Randal Rauser really doesn’t like the argument from the history of science (AHS). After I refuted his initial objections to AHS, he seems to have abandoned those objections. Instead, he now takes issue with the definition of metaphysical naturalism itself, a point he makes over the course of no less than three separate, additional replies. (See here, here, and here.) According to Rauser, metaphysical naturalism “is a vacuous cipher that is consistent with belief in the existence of an interventionist God.”
At first glance, his new approach seems like a stroke of genius. If metaphysical naturalism is consistent with theism, then it’s impossible for literally anything to be evidence favoring naturalism over theism. And therefore one doesn’t have to get bogged down in messy, contingent issues about which hypothesis (i.e., naturalism or theism) best explains the data; indeed, one doesn’t even have to deal with tricky issues about what counts as evidence! Instead, one can play the sort of semantic games which give philosophy a bad name, in which empirical evidence isn’t important. One might ask, “But what about all those high-falutin’ philosophers, from both sides of the aisle, like Plantinga, Swinburne, Moreland, Draper, Schellenberg, and Smith (to name just a few) who think that metaphysical naturalism is a serious alternative to theism?” I guess Rauser would say that he knows better than they do; they simply (and quite literally) do not know what they are talking about.
This is, of course, absurd. Just as it is misguided for noncognitivists to try to deny that theism is an explanatory hypothesis (by denying that “God exists” expresses a proposition), it is equally a mistake to try to deny that metaphysical naturalism is an explanatory hypothesis (by claiming that metaphysical naturalism is consistent with theism). But I’m getting ahead of myself. Lest I be accused of offering an inductively incorrect argument from authority, I want to consider his arguments.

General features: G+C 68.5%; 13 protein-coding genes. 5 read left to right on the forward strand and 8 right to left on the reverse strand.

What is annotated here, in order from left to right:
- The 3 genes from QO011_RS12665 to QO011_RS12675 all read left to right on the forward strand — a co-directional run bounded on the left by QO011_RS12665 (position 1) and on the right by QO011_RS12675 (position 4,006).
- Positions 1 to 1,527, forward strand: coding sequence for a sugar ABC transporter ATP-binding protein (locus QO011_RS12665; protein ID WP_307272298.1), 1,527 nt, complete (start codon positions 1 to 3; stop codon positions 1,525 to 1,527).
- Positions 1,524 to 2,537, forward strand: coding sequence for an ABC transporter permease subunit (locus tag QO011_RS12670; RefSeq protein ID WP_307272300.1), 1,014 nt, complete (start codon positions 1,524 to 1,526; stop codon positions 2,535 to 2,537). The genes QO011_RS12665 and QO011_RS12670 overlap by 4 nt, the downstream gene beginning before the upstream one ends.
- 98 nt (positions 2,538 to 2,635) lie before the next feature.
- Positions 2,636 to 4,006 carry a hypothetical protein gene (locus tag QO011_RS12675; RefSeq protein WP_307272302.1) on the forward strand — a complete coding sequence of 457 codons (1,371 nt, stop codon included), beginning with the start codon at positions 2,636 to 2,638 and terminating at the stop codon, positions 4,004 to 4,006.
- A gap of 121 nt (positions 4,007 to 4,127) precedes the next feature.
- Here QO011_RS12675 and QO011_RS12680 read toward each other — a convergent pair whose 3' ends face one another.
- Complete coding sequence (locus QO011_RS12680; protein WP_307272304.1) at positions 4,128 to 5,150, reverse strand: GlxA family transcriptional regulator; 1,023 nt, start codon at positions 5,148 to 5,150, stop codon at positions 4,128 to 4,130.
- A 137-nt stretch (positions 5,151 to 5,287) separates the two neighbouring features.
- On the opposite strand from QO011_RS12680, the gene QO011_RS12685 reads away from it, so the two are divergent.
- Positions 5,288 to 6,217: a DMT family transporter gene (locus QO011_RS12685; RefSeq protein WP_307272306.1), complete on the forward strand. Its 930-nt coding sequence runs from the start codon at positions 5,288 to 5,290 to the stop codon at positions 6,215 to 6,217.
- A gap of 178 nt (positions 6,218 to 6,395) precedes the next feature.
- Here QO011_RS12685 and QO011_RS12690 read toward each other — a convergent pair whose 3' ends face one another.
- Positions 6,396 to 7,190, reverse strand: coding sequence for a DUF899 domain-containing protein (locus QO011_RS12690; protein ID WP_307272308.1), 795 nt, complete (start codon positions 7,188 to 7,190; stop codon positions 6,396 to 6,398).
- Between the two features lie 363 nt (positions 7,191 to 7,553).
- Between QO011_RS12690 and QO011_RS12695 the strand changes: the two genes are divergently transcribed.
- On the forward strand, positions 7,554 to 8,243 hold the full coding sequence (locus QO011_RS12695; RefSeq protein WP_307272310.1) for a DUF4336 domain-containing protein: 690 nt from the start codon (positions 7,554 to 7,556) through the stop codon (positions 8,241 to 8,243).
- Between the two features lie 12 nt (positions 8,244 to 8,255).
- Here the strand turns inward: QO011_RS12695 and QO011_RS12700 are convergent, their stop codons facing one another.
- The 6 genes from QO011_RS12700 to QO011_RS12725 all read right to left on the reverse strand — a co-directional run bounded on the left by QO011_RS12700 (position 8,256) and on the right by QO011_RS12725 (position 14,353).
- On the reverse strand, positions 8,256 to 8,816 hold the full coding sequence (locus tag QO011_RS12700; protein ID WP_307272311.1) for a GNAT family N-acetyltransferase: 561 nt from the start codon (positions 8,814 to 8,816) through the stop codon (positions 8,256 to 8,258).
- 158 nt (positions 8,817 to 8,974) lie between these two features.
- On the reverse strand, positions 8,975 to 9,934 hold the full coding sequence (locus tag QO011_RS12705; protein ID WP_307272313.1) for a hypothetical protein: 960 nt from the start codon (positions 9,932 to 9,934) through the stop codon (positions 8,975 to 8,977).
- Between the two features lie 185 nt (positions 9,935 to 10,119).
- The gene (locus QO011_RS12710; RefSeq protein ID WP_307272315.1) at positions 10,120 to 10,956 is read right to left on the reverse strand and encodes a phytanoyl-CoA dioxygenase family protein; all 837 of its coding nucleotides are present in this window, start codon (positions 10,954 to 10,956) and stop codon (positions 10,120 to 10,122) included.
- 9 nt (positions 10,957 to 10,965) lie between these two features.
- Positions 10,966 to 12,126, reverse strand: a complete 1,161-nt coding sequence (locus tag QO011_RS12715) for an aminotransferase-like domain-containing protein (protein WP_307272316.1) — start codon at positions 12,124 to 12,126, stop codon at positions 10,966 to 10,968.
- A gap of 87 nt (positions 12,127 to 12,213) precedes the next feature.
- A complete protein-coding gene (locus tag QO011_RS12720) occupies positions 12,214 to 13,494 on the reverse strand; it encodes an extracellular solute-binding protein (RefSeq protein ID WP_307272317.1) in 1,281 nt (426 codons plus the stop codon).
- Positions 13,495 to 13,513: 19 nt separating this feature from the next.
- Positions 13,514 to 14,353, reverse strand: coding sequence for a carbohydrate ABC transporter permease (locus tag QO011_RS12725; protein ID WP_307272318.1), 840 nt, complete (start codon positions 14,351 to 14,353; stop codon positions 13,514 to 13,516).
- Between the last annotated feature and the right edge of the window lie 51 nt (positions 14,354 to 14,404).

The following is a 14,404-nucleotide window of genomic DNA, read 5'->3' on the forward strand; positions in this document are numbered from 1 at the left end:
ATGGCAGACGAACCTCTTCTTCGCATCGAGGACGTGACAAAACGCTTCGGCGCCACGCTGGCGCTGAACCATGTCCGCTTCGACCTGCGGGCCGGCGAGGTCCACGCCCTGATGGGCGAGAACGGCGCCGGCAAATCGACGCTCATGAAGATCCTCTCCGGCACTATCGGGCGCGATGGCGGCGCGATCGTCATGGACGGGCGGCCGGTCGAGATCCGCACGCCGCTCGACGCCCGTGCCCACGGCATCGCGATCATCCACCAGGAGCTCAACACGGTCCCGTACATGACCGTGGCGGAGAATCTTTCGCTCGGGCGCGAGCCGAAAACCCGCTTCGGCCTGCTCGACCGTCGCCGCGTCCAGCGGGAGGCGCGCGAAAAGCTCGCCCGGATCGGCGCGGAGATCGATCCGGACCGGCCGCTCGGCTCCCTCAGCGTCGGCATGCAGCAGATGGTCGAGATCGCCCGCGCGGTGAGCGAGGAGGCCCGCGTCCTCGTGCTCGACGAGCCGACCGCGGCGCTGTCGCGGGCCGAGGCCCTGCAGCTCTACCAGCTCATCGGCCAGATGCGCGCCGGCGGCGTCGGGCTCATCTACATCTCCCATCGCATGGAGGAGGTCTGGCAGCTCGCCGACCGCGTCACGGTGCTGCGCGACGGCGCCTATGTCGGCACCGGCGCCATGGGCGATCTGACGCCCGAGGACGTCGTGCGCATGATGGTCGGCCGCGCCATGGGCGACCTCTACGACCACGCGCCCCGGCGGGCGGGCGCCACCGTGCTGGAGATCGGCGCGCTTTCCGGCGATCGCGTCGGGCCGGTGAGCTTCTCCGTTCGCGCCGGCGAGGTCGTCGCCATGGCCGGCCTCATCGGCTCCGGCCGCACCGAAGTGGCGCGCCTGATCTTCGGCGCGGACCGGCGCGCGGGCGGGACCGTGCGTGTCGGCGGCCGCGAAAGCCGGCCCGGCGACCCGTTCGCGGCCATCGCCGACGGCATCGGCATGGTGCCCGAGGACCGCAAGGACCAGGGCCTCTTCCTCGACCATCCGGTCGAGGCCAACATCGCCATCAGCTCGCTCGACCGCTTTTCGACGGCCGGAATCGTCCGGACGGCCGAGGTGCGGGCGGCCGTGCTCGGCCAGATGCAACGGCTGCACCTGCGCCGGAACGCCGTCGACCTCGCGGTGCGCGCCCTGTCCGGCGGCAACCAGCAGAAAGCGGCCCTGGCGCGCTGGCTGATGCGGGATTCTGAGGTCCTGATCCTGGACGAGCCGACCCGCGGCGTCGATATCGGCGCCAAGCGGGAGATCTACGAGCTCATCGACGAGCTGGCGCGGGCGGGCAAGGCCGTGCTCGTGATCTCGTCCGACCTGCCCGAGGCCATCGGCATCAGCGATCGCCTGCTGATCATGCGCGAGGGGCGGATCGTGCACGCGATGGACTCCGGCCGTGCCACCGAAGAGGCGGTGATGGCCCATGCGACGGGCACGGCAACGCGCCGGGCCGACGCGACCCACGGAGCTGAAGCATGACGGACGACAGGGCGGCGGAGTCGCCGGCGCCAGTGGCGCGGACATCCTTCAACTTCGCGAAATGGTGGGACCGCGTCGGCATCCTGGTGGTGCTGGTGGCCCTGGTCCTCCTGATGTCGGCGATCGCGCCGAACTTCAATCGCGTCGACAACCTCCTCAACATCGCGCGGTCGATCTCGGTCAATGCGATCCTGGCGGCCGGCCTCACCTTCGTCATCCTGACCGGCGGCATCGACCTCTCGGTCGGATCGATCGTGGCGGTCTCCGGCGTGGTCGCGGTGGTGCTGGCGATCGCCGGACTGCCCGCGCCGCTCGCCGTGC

Since Rauser pins so much of his latest batch of replies on my definition of metaphysical naturalism, let us begin by reviewing the definitions I’ve used throughout our exchange. Following Paul Draper, I’ve offered the following definitions.
physical entity: the kind of entity studied by physicists or chemists. Examples of physical entities include atoms, molecules, gravitational fields, electromagnetic fields, etc.
causally reducible: X is causally reducible to Y just in case X’s causal powers are entirely explainable in terms of the causal powers of Y.
ontologically reducible: X is ontologically reducible to Y just in case X is nothing but a collection of Ys organized in a certain way.
natural entity: an entity which is either a physical entity or an entity that is ontologically or causally reducible to a physical entity.
nature: the spatio-temporal universe of natural entities.
supernatural person: a person that is not part of nature but can affect nature. Examples of supernatural persons include God, angels, Satan, demons, ghosts, etc.
metaphysical naturalism (hereafter, “N”): the hypothesis that the universe is a closed system, which means that nothing that is not part of the natural world affects it.
theism (hereafter, “T”): the hypothesis that there exists an omnipotent, omniscient, and morally perfect person (God) who created the universe.
It is trivial to show, by substitution of synonyms for synonyms, that N contradicts T. According to T, God created the universe. Since God created the universe, God is not part of the universe. Furthermore, God’s act of creation of the universe is an act which, by definition, affects the universe. Therefore, T entails that a being (God) which is outside of the universe affected (created) the universe. Thus, T contradicts N, which denies the existence of any being that is not part of the natural world but somehow affects it.